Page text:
“Ttttsssshhhhhh,” I kept telling my big black horse Melvin. He kept stopping to eat long blades of grass along the side of the trail in the Avenue of the Volcanoes and our guide Raphael had told us this hissing/shushing sound would get the horses moving.
Melvin had other ideas and we hadn’t even left the grounds of Hacienda El Porvenir yet. I became convinced that this was going to be a long horseback ride. I don’t know what I was expecting from the Andes Mountains of Ecuador other than a view of the legendary Cotopaxi, but this was better than I ever imagined.
As we planned our Ecuador itinerary, horseback riding in the Avenue of the Volcanoes was the thing I was probably least looking forward to. I’d been in a riding accident when I was six or seven years old. The horse spooked and I got hit in the head with a tree branch.
However, I really wanted to see the conical Cotopaxi volcano – the world’s highest active volcano – and its red slopes. The horseback riding interlude was also planned to balance out the cultural activities in Quito and the naturalist activities focusing on the Galapagos wildlife. Yet, looking back, it was the mountains that gave us some of our best memories of Ecuador.
The “Avenue” is a tourist marketing term for the region south of Quito that straddles the Pan-American Highway. Here, Ecuador’s largest wildlife refuge, the Cotopaxi National Park, is surrounded by vast haciendas and ranches like our Hacienda El Porvenir.
The whole area is an outdoor playground with trails for horseback riding and hiking, along with other activities. Being high in the mountains, the altitude presented a packing challenge in that we needed an entire third wardrobe of heavier, warmer clothes just for this area.
The Hacienda El Porvenir had beautiful views of the low, graceful volcano across the valley. Over breakfast, I stared out at its gentle rise, soft peak and lush green flanks. While Cotopaxi gets most of the attention, I think Pasochoa may be my favorite volcano in the region.
My peaceful thoughts of the volcano were broken as Raphael instructed us that it was time to chagras up! We got to slip into our heavy, wool (ass-less) chaps and warm ponchos for the ride up into the cold highlands.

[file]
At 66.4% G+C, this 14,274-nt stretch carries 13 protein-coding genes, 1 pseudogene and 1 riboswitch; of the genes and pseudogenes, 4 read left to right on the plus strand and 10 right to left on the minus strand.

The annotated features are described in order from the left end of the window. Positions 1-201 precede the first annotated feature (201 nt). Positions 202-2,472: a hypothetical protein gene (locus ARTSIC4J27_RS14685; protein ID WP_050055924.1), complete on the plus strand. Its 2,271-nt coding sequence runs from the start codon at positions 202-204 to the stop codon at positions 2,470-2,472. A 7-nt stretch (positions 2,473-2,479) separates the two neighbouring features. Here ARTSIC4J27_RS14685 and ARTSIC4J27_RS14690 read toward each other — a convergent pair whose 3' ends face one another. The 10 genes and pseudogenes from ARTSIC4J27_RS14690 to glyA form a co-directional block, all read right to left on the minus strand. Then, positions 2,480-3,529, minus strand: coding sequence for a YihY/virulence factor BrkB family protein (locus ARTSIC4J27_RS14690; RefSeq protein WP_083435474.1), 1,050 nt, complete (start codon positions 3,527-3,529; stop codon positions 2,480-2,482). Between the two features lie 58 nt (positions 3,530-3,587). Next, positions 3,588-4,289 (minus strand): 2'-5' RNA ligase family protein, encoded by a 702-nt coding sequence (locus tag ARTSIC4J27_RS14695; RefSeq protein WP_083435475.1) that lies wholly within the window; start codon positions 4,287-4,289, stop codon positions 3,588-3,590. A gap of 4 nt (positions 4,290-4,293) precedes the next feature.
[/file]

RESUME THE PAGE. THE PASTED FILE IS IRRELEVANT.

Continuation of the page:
Leaving Hacienda El Porvenir in the morning, I sat atop Melvin and Laura climbed up Pomperro – her big brown horse. We rode high up the slopes of the Rumiñahui Volcano. The rocky peak of Rumiñahui was in the clouds high above us. Off to our left, the slumbering mass of Cotopaxi could be seen only during breaks in the clouds.
All around us, the long soft grasses would rustle gently in the wind. And our horses would frequently bob their heads down to get a big mouthful. They would munch happily while plodding along.
High up on Rumiñahui, we stopped and dismounted our horses, slumping down on the grass, using the big clumps as a kind of seat. Raphael brought mint tea with him and we sipped the hot brew while looking out at Cotopaxi. It warmed us to the core.
Suddenly a big, black shadow appeared in the sky high above us. Out of nowhere, an Andean condor sailed on thermals above us, gradually dipping lower and lower towards us. At one point, it sailed over 40 or 50 feet over our head. Our guide got a good view and said it was a juvenile. It was so impressive to be so close to this majestic bird.
And then there was a second condor. And then a third. And then two more. Before we knew it, at various times, there were eight different condors in flight above our heads. Raphael quickly urged us towards to the Southeast, down the slopes of Rumiñahui towards what appeared to be a deep valley.
Raphael said he’d never seen so many condors here in all of his 60 years and he wanted to check it out. As we neared the deep valley, Raphael could make out the guano markings on the cliff face – a sign of a candor nest.
After several hours in the cold weather, Melvin and Pomperro brought us back down to Hacienda El Porvenir for a late lunch – and warmer weather. We felt like adventurers returning to civilization.
The Cotopaxi region is sparsely populated and has little in the way of development – perfect for stargazing and star photography. In the evening, we went out into one of the fields to take some pictures of the stars. Melvin wandered over say hello. A few handfuls of the grass and he left us alone.
We really didn’t know what to expect of horseback riding Ecuador’s Avenue of the Volcanoes, but it turned out to be an experience we loved and one of the highlights of our trip!
Lance Longwell is a travel writer and photographer who has published Travel Addicts since 2008, making it one of the oldest travel blogs. He is a life-long traveler, having visited all 50 of the United States by the time he graduated high school. Lance has continued his adventures by visiting 70 countries on 5 continents – all in search of the world’s perfect sausage. He’s a passionate foodie and enjoys hot springs and cultural oddities. When he’s not traveling (or writing about travel), you’ll find him photographing his hometown of Philadelphia.